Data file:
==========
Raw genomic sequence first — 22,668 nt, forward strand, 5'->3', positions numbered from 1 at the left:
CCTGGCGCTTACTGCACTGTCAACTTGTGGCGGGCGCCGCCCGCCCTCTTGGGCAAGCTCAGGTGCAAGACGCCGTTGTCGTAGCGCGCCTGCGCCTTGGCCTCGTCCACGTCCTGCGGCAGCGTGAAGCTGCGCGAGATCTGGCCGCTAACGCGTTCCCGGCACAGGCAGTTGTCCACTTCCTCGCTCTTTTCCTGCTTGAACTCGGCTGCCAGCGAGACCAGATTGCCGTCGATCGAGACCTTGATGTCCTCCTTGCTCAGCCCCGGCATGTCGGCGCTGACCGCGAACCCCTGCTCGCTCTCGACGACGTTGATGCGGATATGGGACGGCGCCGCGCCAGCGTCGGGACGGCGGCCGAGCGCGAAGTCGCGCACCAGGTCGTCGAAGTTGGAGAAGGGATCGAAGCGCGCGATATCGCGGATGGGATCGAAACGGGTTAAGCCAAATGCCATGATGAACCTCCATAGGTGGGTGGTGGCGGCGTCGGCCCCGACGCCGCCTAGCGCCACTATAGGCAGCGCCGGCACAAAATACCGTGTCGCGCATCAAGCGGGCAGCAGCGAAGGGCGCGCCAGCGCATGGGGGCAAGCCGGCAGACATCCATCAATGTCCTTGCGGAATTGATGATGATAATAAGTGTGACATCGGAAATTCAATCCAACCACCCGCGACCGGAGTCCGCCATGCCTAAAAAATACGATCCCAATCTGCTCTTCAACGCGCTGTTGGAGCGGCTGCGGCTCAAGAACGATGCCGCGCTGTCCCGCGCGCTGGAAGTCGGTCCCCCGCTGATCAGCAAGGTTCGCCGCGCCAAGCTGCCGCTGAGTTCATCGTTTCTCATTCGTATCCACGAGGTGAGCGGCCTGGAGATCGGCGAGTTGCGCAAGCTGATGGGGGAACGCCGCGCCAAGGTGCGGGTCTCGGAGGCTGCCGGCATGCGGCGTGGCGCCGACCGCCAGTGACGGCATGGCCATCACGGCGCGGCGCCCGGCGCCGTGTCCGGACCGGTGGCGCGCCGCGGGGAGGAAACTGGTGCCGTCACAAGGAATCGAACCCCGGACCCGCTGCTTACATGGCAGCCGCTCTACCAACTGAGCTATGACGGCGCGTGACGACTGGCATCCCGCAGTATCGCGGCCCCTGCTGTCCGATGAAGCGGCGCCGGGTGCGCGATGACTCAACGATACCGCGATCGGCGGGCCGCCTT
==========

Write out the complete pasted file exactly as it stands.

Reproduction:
Raw genomic sequence first — 22,668 nt, forward strand, 5'->3', positions numbered from 1 at the left:
CCTGGCGCTTACTGCACTGTCAACTTGTGGCGGGCGCCGCCCGCCCTCTTGGGCAAGCTCAGGTGCAAGACGCCGTTGTCGTAGCGCGCCTGCGCCTTGGCCTCGTCCACGTCCTGCGGCAGCGTGAAGCTGCGCGAGATCTGGCCGCTAACGCGTTCCCGGCACAGGCAGTTGTCCACTTCCTCGCTCTTTTCCTGCTTGAACTCGGCTGCCAGCGAGACCAGATTGCCGTCGATCGAGACCTTGATGTCCTCCTTGCTCAGCCCCGGCATGTCGGCGCTGACCGCGAACCCCTGCTCGCTCTCGACGACGTTGATGCGGATATGGGACGGCGCCGCGCCAGCGTCGGGACGGCGGCCGAGCGCGAAGTCGCGCACCAGGTCGTCGAAGTTGGAGAAGGGATCGAAGCGCGCGATATCGCGGATGGGATCGAAACGGGTTAAGCCAAATGCCATGATGAACCTCCATAGGTGGGTGGTGGCGGCGTCGGCCCCGACGCCGCCTAGCGCCACTATAGGCAGCGCCGGCACAAAATACCGTGTCGCGCATCAAGCGGGCAGCAGCGAAGGGCGCGCCAGCGCATGGGGGCAAGCCGGCAGACATCCATCAATGTCCTTGCGGAATTGATGATGATAATAAGTGTGACATCGGAAATTCAATCCAACCACCCGCGACCGGAGTCCGCCATGCCTAAAAAATACGATCCCAATCTGCTCTTCAACGCGCTGTTGGAGCGGCTGCGGCTCAAGAACGATGCCGCGCTGTCCCGCGCGCTGGAAGTCGGTCCCCCGCTGATCAGCAAGGTTCGCCGCGCCAAGCTGCCGCTGAGTTCATCGTTTCTCATTCGTATCCACGAGGTGAGCGGCCTGGAGATCGGCGAGTTGCGCAAGCTGATGGGGGAACGCCGCGCCAAGGTGCGGGTCTCGGAGGCTGCCGGCATGCGGCGTGGCGCCGACCGCCAGTGACGGCATGGCCATCACGGCGCGGCGCCCGGCGCCGTGTCCGGACCGGTGGCGCGCCGCGGGGAGGAAACTGGTGCCGTCACAAGGAATCGAACCCCGGACCCGCTGCTTACATGGCAGCCGCTCTACCAACTGAGCTATGACGGCGCGTGACGACTGGCATCCCGCAGTATCGCGGCCCCTGCTGTCCGATGAAGCGGCGCCGGGTGCGCGATGACTCAACGATACCGCGATCGGCGGGCCGCCTT